Updated: July 19, 2019

Pension Protection Fund Transfers

Can you transfer your pension out of the Pension Protection Fund? Find out what your options are in this guide

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Tony Stevens

Author: Tony Stevens - Finance Expert

Updated: July 19, 2019

In April 2005, the UK government set up the Pension Protection Fund (PPF) to protect people in defined benefit schemes, but many of the people this affects are unsure exactly what it means for them, their retirement plans and their pension transfer options.

And that’s exactly why we’ve put together a guide on what the PPF do, what to expect and what you can do with your pension through it.

What is the Pension Protection Fund (PPF)?

The Pension Protection Fund (PPF) was set up on 6 April 2005 by the government to protect people with defined benefit (final salary) pensions. If you are a member of a defined benefit scheme, and your employer becomes insolvent therefore going out of business thus leaving the pension scheme without sufficient money, the PPF (after an assessment period) would take on your pension and may be able to compensate you.

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Can I transfer out of the Pension Protection Fund (PPF) ?

In short, No. Transfers from the pension protection fund are not permitted.

If the scheme has yet to enter into an assessment period with PPF, you should still be able to request a transfer value from your scheme (usually valid for 3 months) and transfer out to another scheme.

Can I use Pension Freedoms to transfer from the Pension Protection Fund?

No. You are unable to do a transfer out of the pension protection fund, the pension freedom does not apply with PPF. You are unable to make transfers or drawdown/ withdraw cash lump sums before retirement.

When can I get my pension from PPF?

You are able to access your pension from the PPF when you retire. The earliest you can do this is at age 55 – unless you have a right to take your pension earlier under the rules of your former pension scheme.

If you are looking at getting your compensation earlier you need to request a retirement illustration from the PPF. They will then confirm if you are eligible to receive your compensation early.

How much is the PPF compensation?

Once your pension has gone into the PPF scheme you will receive less than if your pension scheme had not gone bust and your pension not had to go to the PPF.

For members below normal retirement age (NRA), compensation of 90% of benefits will be paid by the PPF. However, there is a yearly compensation cap:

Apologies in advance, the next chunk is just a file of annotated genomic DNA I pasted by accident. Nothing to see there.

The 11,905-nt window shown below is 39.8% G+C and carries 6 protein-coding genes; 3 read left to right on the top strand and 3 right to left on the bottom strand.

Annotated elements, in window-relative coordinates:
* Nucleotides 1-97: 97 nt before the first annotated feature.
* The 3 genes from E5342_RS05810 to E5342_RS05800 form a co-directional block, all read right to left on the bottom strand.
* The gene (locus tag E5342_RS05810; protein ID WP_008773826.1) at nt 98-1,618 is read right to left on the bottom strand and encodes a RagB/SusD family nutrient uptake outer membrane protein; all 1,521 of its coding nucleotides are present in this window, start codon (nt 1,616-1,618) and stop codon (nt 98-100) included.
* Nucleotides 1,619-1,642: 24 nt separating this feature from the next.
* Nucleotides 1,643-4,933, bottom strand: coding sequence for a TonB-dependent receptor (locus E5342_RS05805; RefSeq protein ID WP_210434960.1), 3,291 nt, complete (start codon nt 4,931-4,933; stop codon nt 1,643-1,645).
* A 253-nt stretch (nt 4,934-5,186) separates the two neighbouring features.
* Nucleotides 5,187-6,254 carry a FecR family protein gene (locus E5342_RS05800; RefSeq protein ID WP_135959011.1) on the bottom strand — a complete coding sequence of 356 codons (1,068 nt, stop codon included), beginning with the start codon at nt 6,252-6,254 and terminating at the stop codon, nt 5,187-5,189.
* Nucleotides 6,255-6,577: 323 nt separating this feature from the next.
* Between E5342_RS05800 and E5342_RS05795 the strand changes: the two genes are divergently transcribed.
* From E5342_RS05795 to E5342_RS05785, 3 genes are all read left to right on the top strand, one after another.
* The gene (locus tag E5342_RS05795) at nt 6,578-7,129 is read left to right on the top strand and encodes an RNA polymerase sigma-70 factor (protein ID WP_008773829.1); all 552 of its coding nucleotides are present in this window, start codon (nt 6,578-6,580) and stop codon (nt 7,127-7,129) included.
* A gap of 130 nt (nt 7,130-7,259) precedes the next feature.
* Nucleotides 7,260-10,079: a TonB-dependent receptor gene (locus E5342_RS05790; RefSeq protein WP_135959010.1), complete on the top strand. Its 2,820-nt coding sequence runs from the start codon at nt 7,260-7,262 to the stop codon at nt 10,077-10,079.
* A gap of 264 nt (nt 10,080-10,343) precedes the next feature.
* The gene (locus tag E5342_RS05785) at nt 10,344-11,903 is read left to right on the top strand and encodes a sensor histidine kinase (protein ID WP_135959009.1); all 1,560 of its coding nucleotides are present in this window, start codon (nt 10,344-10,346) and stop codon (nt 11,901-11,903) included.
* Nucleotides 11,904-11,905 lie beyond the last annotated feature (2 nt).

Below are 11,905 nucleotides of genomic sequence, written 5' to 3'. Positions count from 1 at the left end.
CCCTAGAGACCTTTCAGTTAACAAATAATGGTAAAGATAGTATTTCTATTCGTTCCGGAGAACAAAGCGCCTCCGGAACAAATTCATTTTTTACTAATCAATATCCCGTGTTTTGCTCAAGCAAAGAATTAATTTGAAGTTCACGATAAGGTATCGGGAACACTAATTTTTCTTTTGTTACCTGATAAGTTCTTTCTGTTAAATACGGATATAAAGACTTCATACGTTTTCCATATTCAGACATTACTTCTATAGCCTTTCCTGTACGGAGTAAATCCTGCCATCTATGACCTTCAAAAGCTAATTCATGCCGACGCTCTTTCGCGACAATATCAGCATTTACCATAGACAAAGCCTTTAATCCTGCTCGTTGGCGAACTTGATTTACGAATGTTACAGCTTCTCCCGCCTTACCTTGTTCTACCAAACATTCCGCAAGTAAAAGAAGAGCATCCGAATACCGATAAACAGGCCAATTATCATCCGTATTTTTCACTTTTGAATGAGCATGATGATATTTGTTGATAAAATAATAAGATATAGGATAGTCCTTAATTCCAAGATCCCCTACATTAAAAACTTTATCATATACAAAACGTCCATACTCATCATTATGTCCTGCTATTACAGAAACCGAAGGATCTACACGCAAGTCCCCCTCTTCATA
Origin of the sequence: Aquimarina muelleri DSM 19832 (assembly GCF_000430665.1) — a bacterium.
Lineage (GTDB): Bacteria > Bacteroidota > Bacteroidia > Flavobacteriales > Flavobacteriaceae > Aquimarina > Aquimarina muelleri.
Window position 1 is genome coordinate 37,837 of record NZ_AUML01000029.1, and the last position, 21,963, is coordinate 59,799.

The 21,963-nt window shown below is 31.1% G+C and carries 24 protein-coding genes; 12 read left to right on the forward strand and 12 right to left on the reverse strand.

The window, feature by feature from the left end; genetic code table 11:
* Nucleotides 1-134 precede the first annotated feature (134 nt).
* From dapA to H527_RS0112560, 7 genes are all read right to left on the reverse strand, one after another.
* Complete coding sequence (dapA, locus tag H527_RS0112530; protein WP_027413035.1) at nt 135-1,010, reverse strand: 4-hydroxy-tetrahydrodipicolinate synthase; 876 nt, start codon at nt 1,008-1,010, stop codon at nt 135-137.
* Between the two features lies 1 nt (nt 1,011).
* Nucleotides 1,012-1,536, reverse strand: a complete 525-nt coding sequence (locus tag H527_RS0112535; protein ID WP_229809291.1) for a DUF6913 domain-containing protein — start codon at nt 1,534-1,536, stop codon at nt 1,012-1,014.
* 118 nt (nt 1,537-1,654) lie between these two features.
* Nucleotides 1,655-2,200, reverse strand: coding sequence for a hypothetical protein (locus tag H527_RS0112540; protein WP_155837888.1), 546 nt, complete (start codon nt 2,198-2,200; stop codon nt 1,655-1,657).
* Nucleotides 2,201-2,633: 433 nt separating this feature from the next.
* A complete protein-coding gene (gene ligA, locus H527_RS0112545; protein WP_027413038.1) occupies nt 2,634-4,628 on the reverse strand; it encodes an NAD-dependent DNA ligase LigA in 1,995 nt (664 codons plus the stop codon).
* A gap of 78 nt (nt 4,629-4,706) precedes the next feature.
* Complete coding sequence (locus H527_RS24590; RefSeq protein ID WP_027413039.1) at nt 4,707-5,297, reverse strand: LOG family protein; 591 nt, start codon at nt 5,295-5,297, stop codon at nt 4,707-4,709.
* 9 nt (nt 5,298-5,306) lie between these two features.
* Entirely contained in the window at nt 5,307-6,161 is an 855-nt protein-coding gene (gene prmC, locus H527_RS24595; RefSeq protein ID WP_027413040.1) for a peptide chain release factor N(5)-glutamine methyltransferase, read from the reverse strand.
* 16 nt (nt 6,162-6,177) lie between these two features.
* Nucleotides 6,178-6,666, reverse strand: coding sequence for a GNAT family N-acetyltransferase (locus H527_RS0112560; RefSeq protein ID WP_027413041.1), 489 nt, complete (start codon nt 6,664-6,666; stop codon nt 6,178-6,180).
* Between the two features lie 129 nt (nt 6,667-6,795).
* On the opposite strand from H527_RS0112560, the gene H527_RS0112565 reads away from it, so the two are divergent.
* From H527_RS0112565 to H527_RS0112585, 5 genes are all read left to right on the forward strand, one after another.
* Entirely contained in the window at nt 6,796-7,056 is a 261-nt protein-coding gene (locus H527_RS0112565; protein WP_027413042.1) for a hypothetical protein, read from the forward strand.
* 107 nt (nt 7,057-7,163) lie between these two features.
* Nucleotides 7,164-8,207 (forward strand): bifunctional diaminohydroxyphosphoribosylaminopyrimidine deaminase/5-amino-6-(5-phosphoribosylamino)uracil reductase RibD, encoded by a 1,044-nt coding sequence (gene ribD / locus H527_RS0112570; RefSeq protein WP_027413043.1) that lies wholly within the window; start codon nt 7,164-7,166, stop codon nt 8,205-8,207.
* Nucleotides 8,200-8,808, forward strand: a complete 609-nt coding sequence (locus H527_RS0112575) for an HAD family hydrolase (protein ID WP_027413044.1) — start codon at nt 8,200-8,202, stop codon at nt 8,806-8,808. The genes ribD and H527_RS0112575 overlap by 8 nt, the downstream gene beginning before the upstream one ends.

From the 1 April 2019, the cap at age 65 is set at £40,020, so, as the compensation is 90%, the most you would receive is £36,018.

Could I take the PPF compensation as a lump sum?

It is possible that you may be able to receive the whole amount of compensation from the PPF. This is known as a ‘trivial lump sum’.

However, you will have to meet the following criteria:

  • The value of all pension benefits must be less than £30,000 (to include all pension schemes)
  • You must be aged between 55 and 75.
  • If you were considering taking lump sums from other pensions you would have to do it all within 12 months.

If you meet the criteria above and decided to take a trivial lump sum, 25% would be paid tax-free.

Speak to a pensions expert about the Pension Protection Fund

If you have questions about the Pension Protection Fund (PPF) and want to speak to an expert for the right advice, call Online Money Advisor today on 0808 189 0463 or make an enquiry here. We don’t charge a fee and there’s no obligation on your part.

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We can help! We know everyone's circumstances are different, that's why we work with brokers who are experts in pensions. Ask us a question and we'll get the best expert to help.

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Tony Stevens

Tony Stevens

Finance Expert

About the author

Tony has worked in a vastly diverse array of areas in the pensions industry for over 20 years. Tony regularly writes for trade press, usually on topical and pensions pieces as well as acting as a judge at prestigious national events.

Tony is also a highly qualified Independent Financial Adviser in his own right. His mantra has always been “Hope for the best, but plan for the worst”, and believes that the biggest impact that an adviser can have on a client’s life journey is to take them on a journey from generally having little or no real idea of what their retirement will look like, to giving them the understanding of what their retirement looks like now, then helping them navigate a path to what they want their retirement to be.

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*Based on our research, the content contained in this article is accurate as of the most recent time of writing. Lender criteria and policies change regularly so speak to one of the advisors we work with to confirm the most accurate up to date information. The information on the site is not tailored advice to each individual reader, and as such does not constitute financial advice. All advisors working with us are fully qualified to provide mortgage advice and work only for firms that are authorised and regulated by the Financial Conduct Authority. They will offer any advice specific to you and your needs.

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